Manufacturing Clark’s history

Helen Clark does so like to re-visit and re-edit her history, aided and abetted by an unquestioning and ill-informed media.

She has recently given a nice soft cosy interview to Channel Nine in Australia where this claim was made:

Having led the Labour Party without barely a whisper of a coup for six years in opposition and then nine years as Prime Minister, human resources at the UN could hardly argue that credential.

Oh rly?

Is that what she told the hapless Channel Nine reporter? I don’t see where he’d have got it from otherwise… he wouldn’t have the background knowledge of NZ politics.

And then Fairfax repeat it unquestioningly… probably because there isn’t anyone there who’s older than 12.

I’m sure readers don’t really need reminding, but if you do:

Fifteen years ago, Helen Clark stared down a party coup mounted by her eventual successor, Phil Goff. But her victory came at a huge price for Labour.?Phil Quin, one of the plotters, offers an insider’s account.

About six weeks before Helen Clark finally cemented her grip on NZ Labour – one which she maintains to this day, even in absentia – I had finally convinced Phil Goff to topple her.


The key to toppling Clark was flipping six or so of her former supporters, and the early signs were encouraging: Paul Swain (Eastern Hutt), Mark Peck (Invercargill), Rick Barker (Hastings) and Martin Gallagher (Hamilton West), all of whom backed Clark over Moore in 1993, were ready to jump ship.

Peck and Barker soon emerged as key protagonists in the efforts to unseat her. Phillip Field (Otara) was also wavering, and we suspected a number of others – Janet Mackey (Gisborne), Chris Carter (Te Atatu) and even the sopping-wet John Blincoe (Nelson) – might succumb to fears over their own seats and cast their secret ballots against Clark.

“Phil, I need to tell people you’re in,” I told Goff during our Easter weekend call, perhaps for the hundredth time. “OK then, I’ll do it,” he said, without a hint of enthusiasm.

The challenge against Clark shifted into top gear. Frontbenchers Michael Cullen, Jim Sutton and Annette King took command of strategy along with Goff, while Peck and Barker worked the backbench. Meanwhile, I oversaw phone surveys under the fictional auspices of “Data Research” in places where we felt the MP might be swayed by proof that Clark was toxic with voters.

Chris Carter’s numbers were so bad he thought I had made them up. “Nope,” I told him, “Helen is leading you over a cliff.”

Sutton, Cullen and King were nervous about promoting the largely unknown Goff so close to the election, and also feared the electorate might recoil from his hardline reputation as a Rogernomics-era Minister.

At the same time, a couple of Maori seat MPs were willing to vote against Clark – but for Moore, not Goff.

In a caucus of 41 we counted 18-all with five undecided. Every vote weighed a tonne. The decision was made to proceed with an ambivalent Mike Moore on the ballot. Goff, it has to be said, was noticeably relieved.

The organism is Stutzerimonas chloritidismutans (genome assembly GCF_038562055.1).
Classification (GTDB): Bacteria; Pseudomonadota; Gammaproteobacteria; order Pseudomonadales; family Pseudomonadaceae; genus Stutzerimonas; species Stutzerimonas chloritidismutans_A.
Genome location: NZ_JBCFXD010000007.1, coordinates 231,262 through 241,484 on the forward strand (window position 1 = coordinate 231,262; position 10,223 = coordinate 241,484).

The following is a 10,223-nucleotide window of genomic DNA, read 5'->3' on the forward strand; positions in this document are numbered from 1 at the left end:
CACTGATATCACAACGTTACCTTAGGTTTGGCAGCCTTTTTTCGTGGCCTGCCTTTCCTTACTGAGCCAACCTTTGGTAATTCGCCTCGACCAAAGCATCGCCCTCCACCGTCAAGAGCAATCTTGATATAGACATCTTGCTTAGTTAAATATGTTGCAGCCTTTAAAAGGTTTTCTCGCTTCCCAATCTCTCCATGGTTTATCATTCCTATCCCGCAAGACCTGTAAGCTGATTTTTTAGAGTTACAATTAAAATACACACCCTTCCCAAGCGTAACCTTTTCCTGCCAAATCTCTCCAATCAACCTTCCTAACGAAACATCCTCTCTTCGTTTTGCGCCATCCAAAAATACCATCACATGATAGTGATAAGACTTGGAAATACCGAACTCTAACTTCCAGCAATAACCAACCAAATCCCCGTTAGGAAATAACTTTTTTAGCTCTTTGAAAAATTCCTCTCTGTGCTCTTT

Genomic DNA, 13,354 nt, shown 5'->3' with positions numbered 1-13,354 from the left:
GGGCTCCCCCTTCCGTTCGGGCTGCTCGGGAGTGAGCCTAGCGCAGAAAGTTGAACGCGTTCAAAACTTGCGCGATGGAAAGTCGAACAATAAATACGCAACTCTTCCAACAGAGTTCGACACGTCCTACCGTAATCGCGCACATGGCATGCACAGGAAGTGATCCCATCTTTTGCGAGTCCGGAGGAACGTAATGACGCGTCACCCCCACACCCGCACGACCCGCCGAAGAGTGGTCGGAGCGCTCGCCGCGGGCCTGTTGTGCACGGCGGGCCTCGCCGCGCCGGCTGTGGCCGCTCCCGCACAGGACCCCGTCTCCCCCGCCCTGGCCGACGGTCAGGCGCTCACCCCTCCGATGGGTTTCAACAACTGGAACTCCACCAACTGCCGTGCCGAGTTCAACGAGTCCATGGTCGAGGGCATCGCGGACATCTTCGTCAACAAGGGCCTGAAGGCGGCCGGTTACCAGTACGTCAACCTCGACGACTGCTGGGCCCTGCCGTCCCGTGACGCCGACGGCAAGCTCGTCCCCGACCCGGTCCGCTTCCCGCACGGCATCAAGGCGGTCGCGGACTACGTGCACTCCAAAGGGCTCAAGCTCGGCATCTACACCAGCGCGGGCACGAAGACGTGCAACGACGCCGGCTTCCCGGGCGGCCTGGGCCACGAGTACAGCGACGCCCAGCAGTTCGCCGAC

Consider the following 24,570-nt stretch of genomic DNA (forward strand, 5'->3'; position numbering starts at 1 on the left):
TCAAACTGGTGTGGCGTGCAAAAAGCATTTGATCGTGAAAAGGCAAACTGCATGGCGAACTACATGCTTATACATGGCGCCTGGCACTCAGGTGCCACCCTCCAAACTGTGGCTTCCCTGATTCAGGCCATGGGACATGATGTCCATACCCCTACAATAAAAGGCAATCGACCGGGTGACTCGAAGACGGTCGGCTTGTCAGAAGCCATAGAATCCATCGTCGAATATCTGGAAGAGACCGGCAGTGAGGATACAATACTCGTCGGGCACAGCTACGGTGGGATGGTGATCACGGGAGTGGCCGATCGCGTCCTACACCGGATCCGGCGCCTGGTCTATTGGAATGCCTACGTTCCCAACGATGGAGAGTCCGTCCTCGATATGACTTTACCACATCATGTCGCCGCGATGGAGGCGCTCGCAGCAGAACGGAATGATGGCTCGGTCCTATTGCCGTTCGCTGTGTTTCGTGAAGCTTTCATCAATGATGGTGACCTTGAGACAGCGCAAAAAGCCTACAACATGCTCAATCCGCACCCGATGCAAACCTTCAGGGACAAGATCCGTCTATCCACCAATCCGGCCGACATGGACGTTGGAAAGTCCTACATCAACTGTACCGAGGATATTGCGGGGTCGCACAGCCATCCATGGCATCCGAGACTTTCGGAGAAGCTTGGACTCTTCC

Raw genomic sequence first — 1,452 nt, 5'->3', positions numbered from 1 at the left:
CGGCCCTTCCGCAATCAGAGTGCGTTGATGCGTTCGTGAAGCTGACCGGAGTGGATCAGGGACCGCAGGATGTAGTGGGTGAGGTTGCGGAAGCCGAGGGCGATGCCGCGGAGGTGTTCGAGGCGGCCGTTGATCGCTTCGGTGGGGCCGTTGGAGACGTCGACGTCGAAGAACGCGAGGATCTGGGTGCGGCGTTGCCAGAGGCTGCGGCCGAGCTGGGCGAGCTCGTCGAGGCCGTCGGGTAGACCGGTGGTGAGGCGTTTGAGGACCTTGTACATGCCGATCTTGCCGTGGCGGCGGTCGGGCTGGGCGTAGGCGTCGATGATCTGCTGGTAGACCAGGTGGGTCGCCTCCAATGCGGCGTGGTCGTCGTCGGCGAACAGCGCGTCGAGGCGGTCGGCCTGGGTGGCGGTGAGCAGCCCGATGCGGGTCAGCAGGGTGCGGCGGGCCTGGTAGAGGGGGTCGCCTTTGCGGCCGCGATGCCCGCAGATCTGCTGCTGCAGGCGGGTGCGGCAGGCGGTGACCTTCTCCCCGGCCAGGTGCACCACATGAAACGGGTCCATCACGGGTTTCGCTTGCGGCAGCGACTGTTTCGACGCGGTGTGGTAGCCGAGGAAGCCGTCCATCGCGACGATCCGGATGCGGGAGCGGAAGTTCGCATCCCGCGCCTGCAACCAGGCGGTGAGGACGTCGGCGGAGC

the entire exercise was derailed almost single-handedly by Anne Collins, Michael Cullen’s wife and a former MP, who loudly told Clark’s chief of staff during the Congress dinner that it was time to pack her bags.

The second decisive call made by the coup generals was to avoid a straightforward leadership vote. Peck, Barker and I argued that ballot secrecy was a huge strategic advantage for us – allowing nervous MPs like Carter and Field to vote self-interest over factional allegiance – but we were overruled again. A 21-20 outcome either way was, by their reckoning, the worst possible outcome. Clark should be given the chance to exit with dignity.

Former Agriculture Minister Jim Sutton drafted a letter urging Clark to stand down. It circulated among the caucus, attracting around 17 signatures, including that of Janet Mackey who, swayed by Clark ally Pete Hodgson, later attempted to recant. (My precise recollection of the number of signatories is hazy, although I believe the original letter, which was never handed to Clark, remains in Goff’s possession).

On May 27 1996, a delegation of Labour frontbenchers – Cullen, Sutton, Koro Wetere, King and Goff – met Clark to ask that she act in the party’s best interests by stepping aside.

Clark was in the loop by then, and corralled several of her key supporters, including Maharey, Jonathan Hunt and Judith Tizard to stare down her critics.

She didn’t blink or budge. Bring it on, went the message, loud and clear.

In a stroke of genius, Clark persuaded her deputy, David Caygill, to make way for Michael Cullen, a key Moore backer, whose personal ambition, she correctly surmised, would outgun his factional loyalties.

This threw the challenge into disarray. Undecided MPs went to ground as Cullen emerged as an unlikely advocate for the status quo.

Coup d’etat, meet coup de grace. Twenty-one votes was suddenly beyond reach. It was over.

Clark had survived.